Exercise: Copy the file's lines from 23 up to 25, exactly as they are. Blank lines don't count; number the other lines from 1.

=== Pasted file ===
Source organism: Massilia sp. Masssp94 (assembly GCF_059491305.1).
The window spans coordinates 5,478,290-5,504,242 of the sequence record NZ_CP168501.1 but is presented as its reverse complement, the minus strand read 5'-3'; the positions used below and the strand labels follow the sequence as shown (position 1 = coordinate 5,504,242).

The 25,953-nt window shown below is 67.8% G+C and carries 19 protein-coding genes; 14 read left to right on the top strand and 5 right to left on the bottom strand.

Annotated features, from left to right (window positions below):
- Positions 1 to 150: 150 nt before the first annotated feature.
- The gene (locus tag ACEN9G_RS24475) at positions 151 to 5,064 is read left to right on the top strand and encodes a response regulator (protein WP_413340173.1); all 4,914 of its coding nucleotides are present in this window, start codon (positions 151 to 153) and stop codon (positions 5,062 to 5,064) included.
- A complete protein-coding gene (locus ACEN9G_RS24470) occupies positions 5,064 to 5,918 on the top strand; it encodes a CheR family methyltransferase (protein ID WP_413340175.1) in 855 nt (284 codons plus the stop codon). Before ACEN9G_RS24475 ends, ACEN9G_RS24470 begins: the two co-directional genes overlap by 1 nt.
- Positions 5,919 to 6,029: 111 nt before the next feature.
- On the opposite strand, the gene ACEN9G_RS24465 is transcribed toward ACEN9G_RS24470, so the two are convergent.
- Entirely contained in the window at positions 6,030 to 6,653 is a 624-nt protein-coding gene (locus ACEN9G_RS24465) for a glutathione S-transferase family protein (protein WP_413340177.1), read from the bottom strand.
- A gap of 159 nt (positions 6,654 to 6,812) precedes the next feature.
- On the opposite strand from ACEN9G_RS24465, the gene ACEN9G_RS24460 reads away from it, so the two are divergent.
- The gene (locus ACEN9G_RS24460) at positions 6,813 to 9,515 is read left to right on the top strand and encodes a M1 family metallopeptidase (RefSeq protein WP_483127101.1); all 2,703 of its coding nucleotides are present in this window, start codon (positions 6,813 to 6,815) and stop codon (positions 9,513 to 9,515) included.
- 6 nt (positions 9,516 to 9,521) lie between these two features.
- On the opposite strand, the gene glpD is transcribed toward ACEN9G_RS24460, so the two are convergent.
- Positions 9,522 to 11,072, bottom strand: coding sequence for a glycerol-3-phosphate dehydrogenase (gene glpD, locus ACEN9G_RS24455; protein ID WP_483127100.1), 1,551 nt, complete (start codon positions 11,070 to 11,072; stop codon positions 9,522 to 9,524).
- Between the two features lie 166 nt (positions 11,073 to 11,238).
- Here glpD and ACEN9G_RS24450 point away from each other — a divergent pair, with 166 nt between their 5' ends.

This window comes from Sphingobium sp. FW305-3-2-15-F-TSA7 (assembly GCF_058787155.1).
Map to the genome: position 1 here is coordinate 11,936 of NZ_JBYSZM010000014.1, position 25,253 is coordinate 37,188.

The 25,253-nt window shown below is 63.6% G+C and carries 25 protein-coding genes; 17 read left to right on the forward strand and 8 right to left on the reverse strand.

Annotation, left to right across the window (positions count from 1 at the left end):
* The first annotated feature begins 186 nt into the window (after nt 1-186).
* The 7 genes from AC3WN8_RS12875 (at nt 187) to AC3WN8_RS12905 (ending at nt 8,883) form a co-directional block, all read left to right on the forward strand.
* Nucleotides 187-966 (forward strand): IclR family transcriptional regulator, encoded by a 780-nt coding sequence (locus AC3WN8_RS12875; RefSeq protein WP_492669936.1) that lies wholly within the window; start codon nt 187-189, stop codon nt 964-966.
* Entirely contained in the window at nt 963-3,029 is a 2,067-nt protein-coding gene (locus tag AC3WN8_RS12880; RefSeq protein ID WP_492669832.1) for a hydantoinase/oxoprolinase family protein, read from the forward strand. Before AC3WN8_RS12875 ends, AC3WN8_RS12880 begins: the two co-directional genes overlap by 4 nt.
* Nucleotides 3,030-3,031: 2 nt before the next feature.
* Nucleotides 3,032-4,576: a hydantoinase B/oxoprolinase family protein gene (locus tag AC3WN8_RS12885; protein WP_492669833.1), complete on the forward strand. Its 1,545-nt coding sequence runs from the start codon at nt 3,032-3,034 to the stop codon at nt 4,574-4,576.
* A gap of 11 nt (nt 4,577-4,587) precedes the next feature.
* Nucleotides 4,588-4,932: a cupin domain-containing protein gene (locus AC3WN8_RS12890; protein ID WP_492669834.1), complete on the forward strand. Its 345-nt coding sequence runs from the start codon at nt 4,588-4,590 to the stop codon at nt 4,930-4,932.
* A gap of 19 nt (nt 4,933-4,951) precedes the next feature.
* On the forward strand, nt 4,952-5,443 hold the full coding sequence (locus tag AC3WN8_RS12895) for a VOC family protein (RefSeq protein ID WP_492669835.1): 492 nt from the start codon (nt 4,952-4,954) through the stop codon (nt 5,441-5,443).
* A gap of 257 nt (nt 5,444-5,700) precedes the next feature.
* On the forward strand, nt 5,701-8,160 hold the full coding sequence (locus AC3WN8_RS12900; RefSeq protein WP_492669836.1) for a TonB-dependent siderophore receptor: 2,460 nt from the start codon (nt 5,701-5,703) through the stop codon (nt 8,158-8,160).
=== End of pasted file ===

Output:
* The first annotated feature begins 186 nt into the window (after nt 1-186).
* The 7 genes from AC3WN8_RS12875 (at nt 187) to AC3WN8_RS12905 (ending at nt 8,883) form a co-directional block, all read left to right on the forward strand.
* Nucleotides 187-966 (forward strand): IclR family transcriptional regulator, encoded by a 780-nt coding sequence (locus AC3WN8_RS12875; RefSeq protein WP_492669936.1) that lies wholly within the window; start codon nt 187-189, stop codon nt 964-966.